MEDIA: Media Watch - Don't believe the hype: Emulex, media learn a lesson

Like no other event in recent Wall Street history, the fraudulent press release involving Emulex proves that people formulate their opinions of companies based upon what they read and hear through the news media.

Like no other event in recent Wall Street history, the fraudulent press release involving Emulex proves that people formulate their opinions of companies based upon what they read and hear through the news media.

Like no other event in recent Wall Street history, the fraudulent press release involving Emulex proves that people formulate their opinions of companies based upon what they read and hear through the news media.

On August 25 Internet Wire, a distributor of corporate press releases, unknowingly sent out a fake release stating that Emulex was reducing its earnings estimates, its CEO had quit and the Securities & Exchange Commission was investigating the company's accounting practices. Bloomberg, Dow Jones, CNBC, CBS MarketWatch and Internet message boards subsequently reported the press release's contents as fact. In the span of about an hour, Emulex's stock was reported to have plunged as much as 67%, erasing nearly dollars 2.5 billion dollars in market value before the story was confirmed to be a hoax.

CARMA International investigated the coverage of the hoax and found that commentary most often centered on who was to blame. Both Internet Wire and the news organizations that carried the release earned their share of criticism for not verifying the content of the release with Emulex.

A market analyst commented, 'It's a shame that a rogue news story can do that kind of damage' (Los Angeles Times, August 26).

Internet Wire's CEO Michael Terpin said his company was duped by someone who used a 'secret code' to trick night-shift employees into thinking the release had already been verified. Meanwhile, several media outlets ran comments by Bloomberg's editor-in-chief that he was dissatisfied with the way his staff had handled the situation. 'What disturbs me is that the standards we have weren't adhered to' (The Washington Post, August 29).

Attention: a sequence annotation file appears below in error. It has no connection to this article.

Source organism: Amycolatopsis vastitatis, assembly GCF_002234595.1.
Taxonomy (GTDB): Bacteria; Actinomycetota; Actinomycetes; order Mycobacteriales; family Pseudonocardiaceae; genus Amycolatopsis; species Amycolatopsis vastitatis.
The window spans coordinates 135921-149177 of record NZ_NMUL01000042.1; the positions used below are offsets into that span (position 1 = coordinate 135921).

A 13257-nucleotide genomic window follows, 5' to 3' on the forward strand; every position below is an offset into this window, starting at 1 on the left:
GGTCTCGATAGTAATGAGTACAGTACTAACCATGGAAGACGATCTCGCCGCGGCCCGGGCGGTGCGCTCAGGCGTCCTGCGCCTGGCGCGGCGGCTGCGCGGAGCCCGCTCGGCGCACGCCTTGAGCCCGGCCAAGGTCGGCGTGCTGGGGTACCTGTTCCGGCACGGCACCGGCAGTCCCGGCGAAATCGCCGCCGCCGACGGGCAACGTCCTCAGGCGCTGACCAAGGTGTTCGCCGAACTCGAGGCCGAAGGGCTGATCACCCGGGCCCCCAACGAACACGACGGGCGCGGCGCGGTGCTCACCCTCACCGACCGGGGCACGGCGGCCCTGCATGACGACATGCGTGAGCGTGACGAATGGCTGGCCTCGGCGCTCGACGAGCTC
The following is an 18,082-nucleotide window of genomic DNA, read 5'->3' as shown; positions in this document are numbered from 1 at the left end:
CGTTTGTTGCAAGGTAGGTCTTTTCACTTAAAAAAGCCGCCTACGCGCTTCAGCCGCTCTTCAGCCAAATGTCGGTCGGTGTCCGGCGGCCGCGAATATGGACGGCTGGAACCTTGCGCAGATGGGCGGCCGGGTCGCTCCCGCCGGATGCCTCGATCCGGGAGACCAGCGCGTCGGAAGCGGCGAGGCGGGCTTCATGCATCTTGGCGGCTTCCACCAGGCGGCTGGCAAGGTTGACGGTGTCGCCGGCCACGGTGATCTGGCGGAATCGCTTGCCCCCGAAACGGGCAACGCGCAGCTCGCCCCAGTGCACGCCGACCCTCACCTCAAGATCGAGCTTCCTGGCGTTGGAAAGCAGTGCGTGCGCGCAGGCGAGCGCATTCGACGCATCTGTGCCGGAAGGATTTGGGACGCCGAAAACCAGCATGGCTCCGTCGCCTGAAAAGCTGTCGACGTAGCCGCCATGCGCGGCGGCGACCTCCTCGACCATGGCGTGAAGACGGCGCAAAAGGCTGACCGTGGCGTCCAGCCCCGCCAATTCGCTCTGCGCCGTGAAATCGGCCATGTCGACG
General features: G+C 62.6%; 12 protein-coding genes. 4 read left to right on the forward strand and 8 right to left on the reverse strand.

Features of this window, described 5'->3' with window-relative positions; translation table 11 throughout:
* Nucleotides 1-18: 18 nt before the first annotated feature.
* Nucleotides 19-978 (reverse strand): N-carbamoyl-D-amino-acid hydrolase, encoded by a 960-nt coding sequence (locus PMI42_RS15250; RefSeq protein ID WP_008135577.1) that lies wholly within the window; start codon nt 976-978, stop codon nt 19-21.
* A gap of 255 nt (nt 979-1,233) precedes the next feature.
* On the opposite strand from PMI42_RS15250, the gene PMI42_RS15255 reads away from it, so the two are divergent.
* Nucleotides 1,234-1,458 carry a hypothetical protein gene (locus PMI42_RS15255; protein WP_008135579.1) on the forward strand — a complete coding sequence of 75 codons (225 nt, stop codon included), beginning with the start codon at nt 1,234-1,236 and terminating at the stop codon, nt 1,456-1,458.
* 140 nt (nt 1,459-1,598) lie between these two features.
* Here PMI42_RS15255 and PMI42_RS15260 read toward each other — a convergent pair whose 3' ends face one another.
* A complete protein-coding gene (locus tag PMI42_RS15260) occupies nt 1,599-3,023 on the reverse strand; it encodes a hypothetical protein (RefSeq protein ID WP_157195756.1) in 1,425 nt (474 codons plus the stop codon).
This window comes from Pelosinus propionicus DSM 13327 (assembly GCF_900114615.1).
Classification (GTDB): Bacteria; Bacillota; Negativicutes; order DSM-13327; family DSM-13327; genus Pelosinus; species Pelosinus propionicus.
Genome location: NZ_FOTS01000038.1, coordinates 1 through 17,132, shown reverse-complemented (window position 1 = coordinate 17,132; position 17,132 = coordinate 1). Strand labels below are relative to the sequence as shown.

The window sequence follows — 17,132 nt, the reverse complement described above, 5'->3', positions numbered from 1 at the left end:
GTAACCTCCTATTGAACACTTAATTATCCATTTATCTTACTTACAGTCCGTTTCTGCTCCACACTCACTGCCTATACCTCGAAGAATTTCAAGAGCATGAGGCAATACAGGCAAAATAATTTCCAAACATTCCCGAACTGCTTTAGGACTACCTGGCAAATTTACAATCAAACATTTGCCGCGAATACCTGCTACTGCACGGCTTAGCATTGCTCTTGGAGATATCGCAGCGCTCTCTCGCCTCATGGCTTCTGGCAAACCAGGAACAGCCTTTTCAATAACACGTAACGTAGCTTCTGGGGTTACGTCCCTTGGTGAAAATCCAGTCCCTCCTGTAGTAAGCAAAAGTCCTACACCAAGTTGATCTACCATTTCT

A number of media outlets noted that the hoax highlighted the dangers of disseminating and receiving financial information immediately with today's technologies. The Atlanta Journal-Constitution (August 26) wrote, 'The hoax underscored the vulnerability of investors and corporations in a world where information zooms through the market in rapid-fire fashion.'

Discussion also addressed what investors can do to protect themselves from fraud. The most frequently conveyed notion was that investors need to question the sources of their news. The Philadelphia Inquirer (August 29) advised, 'Consider where the 'news' comes from ... consider whether it has been verified and evaluated by any objective party, such as a news organization.'

Coverage also addressed the consequences of not viewing news with a critical eye: all Emulex transactions that took place before the press release was revealed to be a fraud were reported to be final and non-refundable.

Several reports noted that Emulex was not alone in having been the victim of a hoax. Similar but less-damaging incidents involving Lucent and PairGain Technologies were recounted.

Although Emulex's stock recovered nearly all of its losses that same day, the fact that this kind of volatility exists is very disconcerting for corporations, news services and investors alike. On the bright side, law enforcement authorities have already announced the arrest of a suspect in connection with the case.



- Evaluation and analysis by CARMA International. Media Watch can be found at www.carma.com.



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